Cory Stillman, Bryan McCabe

Five free agents who could be the missing piece for a contending team

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All right so there’s just a handful of free agents available out on the market for teams to pick from to try and give them an edge heading into the new season. Most teams do have most of their situations figured out while others are going to need to make a move or two to get under the salary cap. As for those who could stand to add some money or another player to become contenders for the Stanley Cup, their options in free agency are dwindling.

Like all things in life, there are still some diamonds in the rough to be found and that is the case for free agency as well. If your team is lacking a depth scorer, center, or defenseman there are options still out there. If you’re in need of a goalie, the pickings are rather slim (Marty Turco and Pascal Leclaire are it). As for the rest, there are a few guys that could still be helpful contributors to a team in need. We’ve picked out five that could provide the boost needed to lift the Stanley Cup in June.

Cory Stillman
All right, so you need a guy with Stanley Cup experience who can give your second or third line a boost with play making and scoring. How about taking a look at Cory Stillman. Stillman won the Cup with Tampa Bay in 2004 and Carolina in 2006. He spent last year with both Florida and Carolina and had 12 goals and 27 assists with both teams. He’s not the ace running mate on the left wing that he was on those two Cup teams, but he’s a guy capable of helping out when he’s given the right minutes.

He’s two years removed from being a more-than solid power play helper and his numbers have fallen off each year since his career-high 2007-2008 season. He’s not the guy you want on your top lines, but you could do worse than having him help out on the third line.

Bryan McCabe
So your team needs a fourth or fifth defenseman who has some skills on the power play. You don’t want to make a move for Chris Campoli, so why not Bryan McCabe? McCabe split last season between the Florida Panthers and the New York Rangers and managed to help give the Rangers a slight boost on the power play from the blue line. With both teams, McCabe had seven goals and 21 assists. In 19 games with the Rangers, McCabe had two goals and four assists with both goals coming on the man advantage. McCabe was given a bit more of a load in the playoffs with New York and averaged over 19 minutes a game and adding two assists.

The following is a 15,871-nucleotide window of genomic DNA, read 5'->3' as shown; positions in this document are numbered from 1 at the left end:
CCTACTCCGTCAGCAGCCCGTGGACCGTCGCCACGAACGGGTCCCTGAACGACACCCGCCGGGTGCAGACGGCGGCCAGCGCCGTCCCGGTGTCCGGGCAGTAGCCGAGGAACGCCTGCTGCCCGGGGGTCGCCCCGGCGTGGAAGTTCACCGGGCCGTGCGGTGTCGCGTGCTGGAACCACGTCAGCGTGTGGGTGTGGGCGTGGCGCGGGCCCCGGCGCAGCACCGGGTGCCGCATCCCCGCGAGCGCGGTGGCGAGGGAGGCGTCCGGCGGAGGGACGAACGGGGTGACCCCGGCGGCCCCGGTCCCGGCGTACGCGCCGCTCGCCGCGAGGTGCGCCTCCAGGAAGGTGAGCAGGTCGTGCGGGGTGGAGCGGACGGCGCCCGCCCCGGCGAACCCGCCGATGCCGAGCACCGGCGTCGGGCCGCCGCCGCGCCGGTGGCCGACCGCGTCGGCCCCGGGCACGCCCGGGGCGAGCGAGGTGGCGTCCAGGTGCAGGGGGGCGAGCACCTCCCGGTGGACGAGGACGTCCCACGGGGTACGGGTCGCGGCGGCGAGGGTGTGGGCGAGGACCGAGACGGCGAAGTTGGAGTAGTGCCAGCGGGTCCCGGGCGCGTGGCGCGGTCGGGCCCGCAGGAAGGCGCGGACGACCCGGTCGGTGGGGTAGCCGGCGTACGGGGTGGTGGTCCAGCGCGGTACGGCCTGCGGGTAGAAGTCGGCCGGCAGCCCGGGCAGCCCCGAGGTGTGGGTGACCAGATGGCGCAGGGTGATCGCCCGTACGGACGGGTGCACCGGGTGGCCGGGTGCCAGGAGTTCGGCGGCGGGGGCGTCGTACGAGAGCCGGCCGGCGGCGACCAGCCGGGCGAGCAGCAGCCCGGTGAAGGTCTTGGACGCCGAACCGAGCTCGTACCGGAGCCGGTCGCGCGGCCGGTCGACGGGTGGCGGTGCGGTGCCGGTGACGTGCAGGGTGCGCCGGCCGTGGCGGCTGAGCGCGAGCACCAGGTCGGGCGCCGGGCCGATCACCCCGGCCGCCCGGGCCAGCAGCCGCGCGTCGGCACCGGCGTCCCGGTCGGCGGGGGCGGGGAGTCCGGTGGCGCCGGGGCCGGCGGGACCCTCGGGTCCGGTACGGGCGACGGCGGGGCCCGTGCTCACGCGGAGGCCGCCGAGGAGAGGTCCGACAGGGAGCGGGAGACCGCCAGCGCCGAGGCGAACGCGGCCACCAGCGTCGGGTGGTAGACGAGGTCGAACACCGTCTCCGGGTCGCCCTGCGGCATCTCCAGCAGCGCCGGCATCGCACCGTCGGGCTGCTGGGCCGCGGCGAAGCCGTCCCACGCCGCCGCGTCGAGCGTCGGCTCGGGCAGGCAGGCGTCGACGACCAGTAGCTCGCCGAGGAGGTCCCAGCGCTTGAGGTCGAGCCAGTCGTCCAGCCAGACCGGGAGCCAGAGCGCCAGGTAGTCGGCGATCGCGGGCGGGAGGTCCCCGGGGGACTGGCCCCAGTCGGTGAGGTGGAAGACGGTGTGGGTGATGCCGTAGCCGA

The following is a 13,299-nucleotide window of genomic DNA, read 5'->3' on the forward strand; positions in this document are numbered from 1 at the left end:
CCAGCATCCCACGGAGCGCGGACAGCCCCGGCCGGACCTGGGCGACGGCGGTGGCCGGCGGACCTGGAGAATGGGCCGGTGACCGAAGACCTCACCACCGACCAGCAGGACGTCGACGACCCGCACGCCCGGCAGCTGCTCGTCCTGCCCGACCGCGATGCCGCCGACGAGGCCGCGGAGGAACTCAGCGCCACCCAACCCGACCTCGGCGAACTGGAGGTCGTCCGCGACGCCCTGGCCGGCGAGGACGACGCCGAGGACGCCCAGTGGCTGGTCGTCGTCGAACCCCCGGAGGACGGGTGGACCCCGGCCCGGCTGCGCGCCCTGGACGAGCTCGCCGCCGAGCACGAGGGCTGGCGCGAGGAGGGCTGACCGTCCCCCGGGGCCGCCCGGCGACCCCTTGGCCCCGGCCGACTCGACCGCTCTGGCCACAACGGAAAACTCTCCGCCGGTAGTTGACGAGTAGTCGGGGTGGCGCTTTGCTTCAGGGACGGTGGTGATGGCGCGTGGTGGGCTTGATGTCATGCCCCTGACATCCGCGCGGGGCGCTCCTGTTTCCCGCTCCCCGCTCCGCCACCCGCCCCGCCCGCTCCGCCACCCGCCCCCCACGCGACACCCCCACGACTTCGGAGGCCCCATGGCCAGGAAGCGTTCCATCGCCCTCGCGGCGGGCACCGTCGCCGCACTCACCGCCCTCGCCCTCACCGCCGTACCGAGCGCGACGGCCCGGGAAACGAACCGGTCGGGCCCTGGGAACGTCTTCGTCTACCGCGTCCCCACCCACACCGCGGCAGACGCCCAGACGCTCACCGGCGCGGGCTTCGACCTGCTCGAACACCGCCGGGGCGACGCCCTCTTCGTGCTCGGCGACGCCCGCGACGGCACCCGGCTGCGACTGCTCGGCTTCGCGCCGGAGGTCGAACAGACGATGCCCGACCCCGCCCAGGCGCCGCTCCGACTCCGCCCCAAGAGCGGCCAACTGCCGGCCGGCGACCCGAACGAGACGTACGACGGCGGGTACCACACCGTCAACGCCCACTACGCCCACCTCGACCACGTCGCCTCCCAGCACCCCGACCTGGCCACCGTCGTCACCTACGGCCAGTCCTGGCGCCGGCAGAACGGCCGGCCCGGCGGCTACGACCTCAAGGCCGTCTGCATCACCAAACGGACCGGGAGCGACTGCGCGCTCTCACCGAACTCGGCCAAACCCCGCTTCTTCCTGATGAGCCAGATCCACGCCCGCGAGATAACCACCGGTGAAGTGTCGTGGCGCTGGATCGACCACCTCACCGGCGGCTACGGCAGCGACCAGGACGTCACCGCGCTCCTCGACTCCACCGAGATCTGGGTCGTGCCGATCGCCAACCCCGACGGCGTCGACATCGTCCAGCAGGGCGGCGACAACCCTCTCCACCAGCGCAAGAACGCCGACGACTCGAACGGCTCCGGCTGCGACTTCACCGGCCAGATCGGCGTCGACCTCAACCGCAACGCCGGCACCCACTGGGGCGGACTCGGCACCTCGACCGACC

At 36 years-old, McCabe is on the downside of his career and while he’s not going to give you the sort of production an older guy like Nicklas Lidstrom would, if your team has a need for a offensively helpful defenseman, McCabe is there for the taking.

source:

Mike Grier
So you’re in need of an experienced grind line player. Mike Grier is there for the taking. Grier isn’t a guy that’s going to give you much offensive production, but that’s not why you want him anyhow. You want him there to play tough, checking defense at forward and you want him to make life miserable for opponents. You’ll also want him there to play on the penalty kill to further hinder an opposing offense. Grier’s work in Buffalo last season was solid and he’s been that way through his whole career.

At 36 years-old, Grier will give you a hint of offensive help (between 15-25 points) but he’ll be best when playing steadily for 15 minutes a game. If your team’s offense is set and you think you’re a little soft, Grier is worth making a call on.

source:  Kyle Wellwood
Perhaps your team has a weakness at center and has a need to have a guy that is the butt of jokes on the Internet. Who better to get than Kyle Wellwood? Wellwood departed for the KHL last season, but didn’t enjoy it in Russia and came back to North America finding a home in San Jose. There he provided solid work as a depth centerman getting to saddle up on the Sharks’ third and fourth lines. In 35 games, Wellwood had five goals and eight assists but it was in the playoffs that Wellwood left his biggest mark scoring a goal and adding six assists in the Sharks’ 18 playoff games.

As a depth guy, that kind of production is more than solid. Any team looking for help up the middle would do well to get a hold of Wellwood to fill their needs. While there’s another guy out there in John Madden to do the same thing, Wellwood is still young at 28 years-old. After a humbling season, perhaps Wellwood has found his way in the NHL.

source:  Sergei Samsonov